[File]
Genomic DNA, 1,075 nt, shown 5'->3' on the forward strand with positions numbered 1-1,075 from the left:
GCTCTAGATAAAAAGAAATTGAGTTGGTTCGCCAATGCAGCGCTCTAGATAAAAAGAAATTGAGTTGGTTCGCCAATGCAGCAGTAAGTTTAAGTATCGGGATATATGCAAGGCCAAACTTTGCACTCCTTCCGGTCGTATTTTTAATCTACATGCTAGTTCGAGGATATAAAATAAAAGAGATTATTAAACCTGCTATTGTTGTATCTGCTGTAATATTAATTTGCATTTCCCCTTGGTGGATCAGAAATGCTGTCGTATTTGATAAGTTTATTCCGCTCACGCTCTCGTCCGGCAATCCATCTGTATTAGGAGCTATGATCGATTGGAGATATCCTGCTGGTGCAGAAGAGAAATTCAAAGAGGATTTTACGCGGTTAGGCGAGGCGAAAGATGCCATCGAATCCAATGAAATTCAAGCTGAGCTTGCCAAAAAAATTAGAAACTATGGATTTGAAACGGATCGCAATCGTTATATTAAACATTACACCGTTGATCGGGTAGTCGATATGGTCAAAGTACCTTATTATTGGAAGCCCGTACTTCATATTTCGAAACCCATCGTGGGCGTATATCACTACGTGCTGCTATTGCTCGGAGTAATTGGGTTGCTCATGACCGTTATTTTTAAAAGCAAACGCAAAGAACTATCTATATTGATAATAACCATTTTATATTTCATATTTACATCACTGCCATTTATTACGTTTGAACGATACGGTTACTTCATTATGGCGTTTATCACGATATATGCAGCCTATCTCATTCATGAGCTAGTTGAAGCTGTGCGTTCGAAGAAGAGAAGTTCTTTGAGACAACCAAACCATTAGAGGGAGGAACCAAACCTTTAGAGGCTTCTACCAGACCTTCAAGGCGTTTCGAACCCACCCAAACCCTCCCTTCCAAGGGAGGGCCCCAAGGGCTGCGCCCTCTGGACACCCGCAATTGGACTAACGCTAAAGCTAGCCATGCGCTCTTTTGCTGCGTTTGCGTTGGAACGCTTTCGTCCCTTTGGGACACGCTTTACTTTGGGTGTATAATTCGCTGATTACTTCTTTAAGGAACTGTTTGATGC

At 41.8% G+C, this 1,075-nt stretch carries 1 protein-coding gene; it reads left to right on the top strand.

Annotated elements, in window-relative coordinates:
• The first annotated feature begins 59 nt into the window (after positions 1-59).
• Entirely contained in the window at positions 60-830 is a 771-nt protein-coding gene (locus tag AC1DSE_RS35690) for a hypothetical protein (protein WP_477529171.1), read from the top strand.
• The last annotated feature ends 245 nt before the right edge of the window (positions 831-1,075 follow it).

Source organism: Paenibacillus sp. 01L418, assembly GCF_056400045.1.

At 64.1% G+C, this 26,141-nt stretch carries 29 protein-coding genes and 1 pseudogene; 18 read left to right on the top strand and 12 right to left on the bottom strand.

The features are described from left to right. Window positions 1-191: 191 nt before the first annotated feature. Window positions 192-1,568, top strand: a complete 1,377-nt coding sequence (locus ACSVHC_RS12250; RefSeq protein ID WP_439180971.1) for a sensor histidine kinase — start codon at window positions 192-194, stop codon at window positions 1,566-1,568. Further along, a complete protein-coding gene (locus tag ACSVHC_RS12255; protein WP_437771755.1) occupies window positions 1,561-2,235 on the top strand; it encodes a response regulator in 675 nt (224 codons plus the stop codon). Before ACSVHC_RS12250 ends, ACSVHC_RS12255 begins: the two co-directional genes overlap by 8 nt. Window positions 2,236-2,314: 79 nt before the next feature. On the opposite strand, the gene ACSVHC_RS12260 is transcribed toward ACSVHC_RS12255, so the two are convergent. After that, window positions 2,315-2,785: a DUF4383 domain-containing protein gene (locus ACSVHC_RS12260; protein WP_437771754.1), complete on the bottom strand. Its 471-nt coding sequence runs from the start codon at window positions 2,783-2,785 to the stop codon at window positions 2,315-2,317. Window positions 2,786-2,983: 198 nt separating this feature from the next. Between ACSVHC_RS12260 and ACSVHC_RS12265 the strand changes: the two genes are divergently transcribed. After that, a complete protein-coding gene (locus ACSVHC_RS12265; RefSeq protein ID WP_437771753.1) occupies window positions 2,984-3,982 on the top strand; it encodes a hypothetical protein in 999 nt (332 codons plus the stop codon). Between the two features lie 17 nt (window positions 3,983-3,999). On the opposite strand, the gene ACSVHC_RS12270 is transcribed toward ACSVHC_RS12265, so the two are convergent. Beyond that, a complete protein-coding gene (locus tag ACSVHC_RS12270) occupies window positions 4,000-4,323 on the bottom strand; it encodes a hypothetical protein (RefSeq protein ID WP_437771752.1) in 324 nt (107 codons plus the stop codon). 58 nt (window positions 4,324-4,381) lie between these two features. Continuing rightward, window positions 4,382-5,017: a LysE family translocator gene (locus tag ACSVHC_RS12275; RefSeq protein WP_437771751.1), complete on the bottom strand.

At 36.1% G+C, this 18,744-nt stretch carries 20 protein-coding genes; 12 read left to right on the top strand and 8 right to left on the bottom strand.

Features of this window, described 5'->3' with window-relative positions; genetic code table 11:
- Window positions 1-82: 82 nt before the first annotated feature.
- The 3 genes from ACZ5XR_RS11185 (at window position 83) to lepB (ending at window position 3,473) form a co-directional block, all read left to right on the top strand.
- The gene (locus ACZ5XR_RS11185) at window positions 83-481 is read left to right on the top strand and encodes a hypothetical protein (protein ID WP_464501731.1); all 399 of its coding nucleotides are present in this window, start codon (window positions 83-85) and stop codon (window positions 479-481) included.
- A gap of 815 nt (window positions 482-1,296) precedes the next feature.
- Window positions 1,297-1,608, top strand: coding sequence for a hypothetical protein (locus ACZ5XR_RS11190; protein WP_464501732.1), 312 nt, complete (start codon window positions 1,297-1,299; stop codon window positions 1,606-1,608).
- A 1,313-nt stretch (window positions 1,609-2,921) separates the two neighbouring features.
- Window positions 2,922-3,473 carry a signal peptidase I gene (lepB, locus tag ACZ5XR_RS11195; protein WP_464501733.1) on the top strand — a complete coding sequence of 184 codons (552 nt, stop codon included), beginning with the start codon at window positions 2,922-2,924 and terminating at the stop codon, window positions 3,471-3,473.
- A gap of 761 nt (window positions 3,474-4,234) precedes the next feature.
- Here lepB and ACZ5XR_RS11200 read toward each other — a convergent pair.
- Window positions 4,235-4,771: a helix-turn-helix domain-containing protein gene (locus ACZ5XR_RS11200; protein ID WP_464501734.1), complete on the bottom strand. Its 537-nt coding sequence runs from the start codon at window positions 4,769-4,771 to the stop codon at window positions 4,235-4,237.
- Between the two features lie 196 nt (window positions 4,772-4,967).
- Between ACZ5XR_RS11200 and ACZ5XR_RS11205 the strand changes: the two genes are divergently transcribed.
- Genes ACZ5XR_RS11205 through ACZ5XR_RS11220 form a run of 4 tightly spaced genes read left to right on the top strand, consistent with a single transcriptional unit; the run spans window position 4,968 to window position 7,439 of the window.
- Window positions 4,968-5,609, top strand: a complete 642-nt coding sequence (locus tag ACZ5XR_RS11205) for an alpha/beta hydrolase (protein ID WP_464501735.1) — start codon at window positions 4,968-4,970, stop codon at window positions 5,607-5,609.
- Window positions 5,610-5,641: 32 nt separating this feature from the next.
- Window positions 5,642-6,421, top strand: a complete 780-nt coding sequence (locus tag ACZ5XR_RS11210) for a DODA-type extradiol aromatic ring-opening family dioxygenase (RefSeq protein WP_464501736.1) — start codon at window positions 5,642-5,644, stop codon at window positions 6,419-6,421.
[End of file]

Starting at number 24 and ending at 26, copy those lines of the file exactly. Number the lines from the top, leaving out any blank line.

- Between ACZ5XR_RS11200 and ACZ5XR_RS11205 the strand changes: the two genes are divergently transcribed.
- Genes ACZ5XR_RS11205 through ACZ5XR_RS11220 form a run of 4 tightly spaced genes read left to right on the top strand, consistent with a single transcriptional unit; the run spans window position 4,968 to window position 7,439 of the window.
- Window positions 4,968-5,609, top strand: a complete 642-nt coding sequence (locus tag ACZ5XR_RS11205) for an alpha/beta hydrolase (protein ID WP_464501735.1) — start codon at window positions 4,968-4,970, stop codon at window positions 5,607-5,609.